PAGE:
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Carotid Artery Screening: Serious Test or Serious Scam?

By Expert HERWriter
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I received a flyer in the mail last week about a stroke/carotid artery screening (plus several other heart tests) for the low price of $139. I didn’t pay too much attention to it until two patients brought in the same exact flyer wanting to know if they should do it and get the screening.

Your carotid arteries are the main blood supplier to your brain, head, and neck and are therefore very important to your well-being! Most people recognize the carotid arteries as the place you take your pulse on your neck – just under the curve in your jaw. Over time, these arteries can develop atherosclerosis where they become narrowed by plaques of cholesterol, calcium, and fibrous tissue. This decreases blood supply and oxygen to your brain.

If the artery becomes completely blocked, or if a piece of the plaque breaks off and floats up into your brain, you are at serious risk for a stroke.

According to the National Stroke Association, stroke is the third leading cause of death in Americans and the leading cause of adult disability. They also report that up to 80 percent of strokes are preventable!

A stroke occurs when an artery or vessel is blocked (ie. from plaque) which stops blood supply to an area of the brain. This causes brain cell death and brain damage. The damage outcome depends on which area of the brain is affected such as the area for speech or for walking.

There may be earlier signs that your carotid arteries are narrowing before having a stroke. For example, you may lose vision in one eye, the ability to control the movement in one arm or leg, the ability to control speech, or you may feel weak/numb/tingling on one side of your body. If any of these symptoms occur, contact your healthcare provider immediately.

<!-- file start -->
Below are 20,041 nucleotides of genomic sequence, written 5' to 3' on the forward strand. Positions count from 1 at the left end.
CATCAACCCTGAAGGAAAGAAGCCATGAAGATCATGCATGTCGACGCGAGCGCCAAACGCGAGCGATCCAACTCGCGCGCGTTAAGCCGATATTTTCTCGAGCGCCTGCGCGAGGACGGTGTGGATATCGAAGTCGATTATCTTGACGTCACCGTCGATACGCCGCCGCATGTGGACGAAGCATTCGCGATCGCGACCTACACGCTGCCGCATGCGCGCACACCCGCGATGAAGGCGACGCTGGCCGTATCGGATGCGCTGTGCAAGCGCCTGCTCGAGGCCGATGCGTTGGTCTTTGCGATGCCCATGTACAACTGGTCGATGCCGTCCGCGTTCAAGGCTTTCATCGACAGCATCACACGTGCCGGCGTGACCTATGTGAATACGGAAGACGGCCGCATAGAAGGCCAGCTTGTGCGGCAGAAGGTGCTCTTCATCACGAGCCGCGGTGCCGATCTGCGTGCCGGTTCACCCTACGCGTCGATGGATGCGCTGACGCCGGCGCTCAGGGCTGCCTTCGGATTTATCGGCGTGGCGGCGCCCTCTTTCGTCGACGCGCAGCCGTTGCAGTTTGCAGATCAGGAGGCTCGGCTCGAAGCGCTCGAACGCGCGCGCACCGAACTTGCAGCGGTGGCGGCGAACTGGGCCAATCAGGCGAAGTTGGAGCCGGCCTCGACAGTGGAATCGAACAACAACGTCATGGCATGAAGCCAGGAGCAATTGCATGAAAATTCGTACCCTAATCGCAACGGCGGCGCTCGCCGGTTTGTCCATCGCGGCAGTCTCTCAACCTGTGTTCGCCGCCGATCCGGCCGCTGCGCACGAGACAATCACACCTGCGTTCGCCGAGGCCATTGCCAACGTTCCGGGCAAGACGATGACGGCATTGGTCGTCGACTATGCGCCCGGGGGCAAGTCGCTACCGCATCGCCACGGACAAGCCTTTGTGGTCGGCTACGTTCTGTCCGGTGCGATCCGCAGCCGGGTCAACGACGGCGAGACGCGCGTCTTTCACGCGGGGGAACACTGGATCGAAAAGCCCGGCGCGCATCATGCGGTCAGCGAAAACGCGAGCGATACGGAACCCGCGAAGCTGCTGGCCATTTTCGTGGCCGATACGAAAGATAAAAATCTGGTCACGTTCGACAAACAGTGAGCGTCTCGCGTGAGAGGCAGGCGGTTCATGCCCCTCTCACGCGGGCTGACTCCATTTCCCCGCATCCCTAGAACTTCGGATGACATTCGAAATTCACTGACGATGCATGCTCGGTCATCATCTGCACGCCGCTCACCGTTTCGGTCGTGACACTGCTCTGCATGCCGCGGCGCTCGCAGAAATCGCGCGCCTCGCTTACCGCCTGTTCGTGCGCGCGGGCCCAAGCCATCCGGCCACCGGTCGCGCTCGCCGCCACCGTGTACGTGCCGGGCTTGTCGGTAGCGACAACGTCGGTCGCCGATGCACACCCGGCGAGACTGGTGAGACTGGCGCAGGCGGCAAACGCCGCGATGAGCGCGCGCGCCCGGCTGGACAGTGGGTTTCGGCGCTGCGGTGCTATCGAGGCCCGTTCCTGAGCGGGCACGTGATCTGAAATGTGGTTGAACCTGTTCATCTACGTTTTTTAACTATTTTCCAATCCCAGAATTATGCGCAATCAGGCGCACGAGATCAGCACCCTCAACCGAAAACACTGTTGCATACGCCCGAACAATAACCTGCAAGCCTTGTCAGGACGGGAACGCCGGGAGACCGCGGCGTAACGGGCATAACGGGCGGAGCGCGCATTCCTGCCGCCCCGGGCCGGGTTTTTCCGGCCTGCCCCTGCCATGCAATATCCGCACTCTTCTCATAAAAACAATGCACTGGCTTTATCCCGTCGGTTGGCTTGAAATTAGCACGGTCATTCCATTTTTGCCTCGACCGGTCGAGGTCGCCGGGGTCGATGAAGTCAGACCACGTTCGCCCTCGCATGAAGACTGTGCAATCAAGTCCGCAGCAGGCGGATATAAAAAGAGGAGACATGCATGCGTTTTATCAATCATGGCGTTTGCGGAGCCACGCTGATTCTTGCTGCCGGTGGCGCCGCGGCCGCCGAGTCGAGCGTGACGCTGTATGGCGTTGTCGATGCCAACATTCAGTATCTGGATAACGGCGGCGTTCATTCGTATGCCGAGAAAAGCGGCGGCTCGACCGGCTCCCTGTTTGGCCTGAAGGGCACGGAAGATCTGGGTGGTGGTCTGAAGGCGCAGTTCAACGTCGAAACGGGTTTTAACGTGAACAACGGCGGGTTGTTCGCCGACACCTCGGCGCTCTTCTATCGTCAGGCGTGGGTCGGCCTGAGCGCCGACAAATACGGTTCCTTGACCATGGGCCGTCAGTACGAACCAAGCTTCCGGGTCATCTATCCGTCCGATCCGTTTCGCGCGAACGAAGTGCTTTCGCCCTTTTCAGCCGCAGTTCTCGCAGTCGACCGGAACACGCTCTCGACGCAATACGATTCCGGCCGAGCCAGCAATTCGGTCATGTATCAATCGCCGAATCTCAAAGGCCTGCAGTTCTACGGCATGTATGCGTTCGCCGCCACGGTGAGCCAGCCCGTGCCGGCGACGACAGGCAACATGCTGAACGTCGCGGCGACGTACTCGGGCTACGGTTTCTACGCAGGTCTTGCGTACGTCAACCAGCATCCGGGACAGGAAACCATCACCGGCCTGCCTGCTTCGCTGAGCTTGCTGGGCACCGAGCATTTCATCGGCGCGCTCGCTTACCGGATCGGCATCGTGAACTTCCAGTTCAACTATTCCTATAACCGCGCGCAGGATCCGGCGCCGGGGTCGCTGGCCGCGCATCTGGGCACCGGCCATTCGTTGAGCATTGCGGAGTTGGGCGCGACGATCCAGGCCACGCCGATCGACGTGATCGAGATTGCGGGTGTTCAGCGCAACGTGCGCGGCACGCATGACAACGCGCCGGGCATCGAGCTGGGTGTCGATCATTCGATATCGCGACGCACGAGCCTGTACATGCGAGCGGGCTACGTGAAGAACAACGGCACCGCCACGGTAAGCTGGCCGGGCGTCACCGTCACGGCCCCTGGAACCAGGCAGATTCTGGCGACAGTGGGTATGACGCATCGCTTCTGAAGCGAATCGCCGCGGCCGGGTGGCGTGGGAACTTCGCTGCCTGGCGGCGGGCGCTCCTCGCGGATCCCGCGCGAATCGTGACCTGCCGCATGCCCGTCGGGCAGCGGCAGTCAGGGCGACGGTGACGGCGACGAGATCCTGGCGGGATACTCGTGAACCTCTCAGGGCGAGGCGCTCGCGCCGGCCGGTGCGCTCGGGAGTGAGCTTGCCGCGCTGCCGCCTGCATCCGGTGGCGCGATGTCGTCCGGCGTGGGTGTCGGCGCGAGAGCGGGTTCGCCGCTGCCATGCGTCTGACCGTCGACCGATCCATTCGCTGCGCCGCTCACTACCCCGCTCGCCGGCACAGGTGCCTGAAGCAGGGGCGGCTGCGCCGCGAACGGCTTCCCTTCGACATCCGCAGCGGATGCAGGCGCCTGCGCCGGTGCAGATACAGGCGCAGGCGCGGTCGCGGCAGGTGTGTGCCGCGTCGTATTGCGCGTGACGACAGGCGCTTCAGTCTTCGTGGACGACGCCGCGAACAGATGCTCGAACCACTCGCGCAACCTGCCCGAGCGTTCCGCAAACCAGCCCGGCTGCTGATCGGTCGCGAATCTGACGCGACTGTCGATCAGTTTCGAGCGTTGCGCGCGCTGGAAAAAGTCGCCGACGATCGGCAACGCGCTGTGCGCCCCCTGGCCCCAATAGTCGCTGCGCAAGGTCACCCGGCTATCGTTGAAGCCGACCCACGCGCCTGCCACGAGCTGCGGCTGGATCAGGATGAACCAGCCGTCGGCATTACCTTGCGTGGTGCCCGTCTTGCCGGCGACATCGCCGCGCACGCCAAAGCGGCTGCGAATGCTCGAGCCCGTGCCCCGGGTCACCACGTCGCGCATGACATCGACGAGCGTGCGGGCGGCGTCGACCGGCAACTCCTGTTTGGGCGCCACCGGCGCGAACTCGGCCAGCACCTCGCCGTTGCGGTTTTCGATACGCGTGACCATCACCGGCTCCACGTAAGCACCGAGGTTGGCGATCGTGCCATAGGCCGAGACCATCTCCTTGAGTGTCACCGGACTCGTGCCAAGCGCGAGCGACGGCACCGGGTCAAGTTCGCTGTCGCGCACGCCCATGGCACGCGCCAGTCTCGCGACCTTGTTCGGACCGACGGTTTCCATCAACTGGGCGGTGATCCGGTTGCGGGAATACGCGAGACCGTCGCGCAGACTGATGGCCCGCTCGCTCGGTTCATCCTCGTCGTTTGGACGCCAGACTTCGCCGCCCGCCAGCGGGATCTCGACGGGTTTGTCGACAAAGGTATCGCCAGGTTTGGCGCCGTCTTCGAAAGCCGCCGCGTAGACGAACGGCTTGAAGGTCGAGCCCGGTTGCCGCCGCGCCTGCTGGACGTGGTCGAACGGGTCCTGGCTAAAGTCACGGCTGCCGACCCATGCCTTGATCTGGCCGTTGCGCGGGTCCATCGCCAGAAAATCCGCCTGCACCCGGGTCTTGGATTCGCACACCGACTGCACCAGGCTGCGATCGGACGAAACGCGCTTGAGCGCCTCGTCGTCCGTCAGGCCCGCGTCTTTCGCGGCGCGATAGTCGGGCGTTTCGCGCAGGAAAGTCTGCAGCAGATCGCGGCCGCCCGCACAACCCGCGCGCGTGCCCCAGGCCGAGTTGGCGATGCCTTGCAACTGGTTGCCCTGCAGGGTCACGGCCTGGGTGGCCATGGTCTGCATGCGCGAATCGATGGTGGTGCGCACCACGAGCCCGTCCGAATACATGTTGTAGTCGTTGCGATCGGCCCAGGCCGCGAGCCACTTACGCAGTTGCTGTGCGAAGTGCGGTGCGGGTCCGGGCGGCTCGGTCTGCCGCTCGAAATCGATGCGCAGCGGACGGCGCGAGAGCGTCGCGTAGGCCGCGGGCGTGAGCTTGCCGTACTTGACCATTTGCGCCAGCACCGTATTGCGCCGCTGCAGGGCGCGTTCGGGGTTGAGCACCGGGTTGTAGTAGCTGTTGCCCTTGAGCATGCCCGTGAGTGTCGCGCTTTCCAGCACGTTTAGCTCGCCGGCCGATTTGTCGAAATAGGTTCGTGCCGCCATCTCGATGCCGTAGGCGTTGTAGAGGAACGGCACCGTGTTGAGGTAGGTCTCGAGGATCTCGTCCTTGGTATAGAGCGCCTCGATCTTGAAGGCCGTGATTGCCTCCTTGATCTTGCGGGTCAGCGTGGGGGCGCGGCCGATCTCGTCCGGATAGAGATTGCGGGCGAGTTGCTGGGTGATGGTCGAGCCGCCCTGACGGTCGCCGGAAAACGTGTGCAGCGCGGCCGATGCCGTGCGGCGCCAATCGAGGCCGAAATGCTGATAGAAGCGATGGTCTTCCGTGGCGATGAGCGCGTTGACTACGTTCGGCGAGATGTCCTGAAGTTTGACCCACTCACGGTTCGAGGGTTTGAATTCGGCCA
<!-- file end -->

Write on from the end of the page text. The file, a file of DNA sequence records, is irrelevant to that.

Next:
The test to check your carotid arteries involves the use of an ultrasound in order to assess blood flow through the vessels. It is a quick, painless, non-invasive test where a technician holds the ultrasound probe to your neck and watches your blood movement on a screen. If things are flowing freely and smoothly, you are at little risk.

Add a Comment3 Comments

EmpowHER Guest

I was almost tempted to have the screening, but then I realized that this is no different from other "preventive" screening, like mammography, and that, like mammography, it can lead to serious testing and surgery even without sufficient evidence. This is a road not to be taken. There are too many risks that outweigh the benefits in most cases, in my opinion.

August 5, 2012 - 8:43pm
EmpowHER Guest
Anonymous (reply to Anonymous)

so you are going through life avoiding preventative screenings and "hoping for the best" ??

January 16, 2013 - 2:16pm
EmpowHER Guest

Dr. Jones,

Your final statement – that screening tests help people continue on the prevention path – is exactly what Life Line Screening works so hard for every day. Thank you so much for your great article, and I encourage individuals who want to learn more about our screenings to visit our website at www.lifelinescreening.com.

August 27, 2009 - 8:31am
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We value and respect our HERWriters' experiences, but everyone is different. Many of our writers are speaking from personal experience, and what's worked for them may not work for you. Their articles are not a substitute for medical advice, although we hope you can gain knowledge from their insight.


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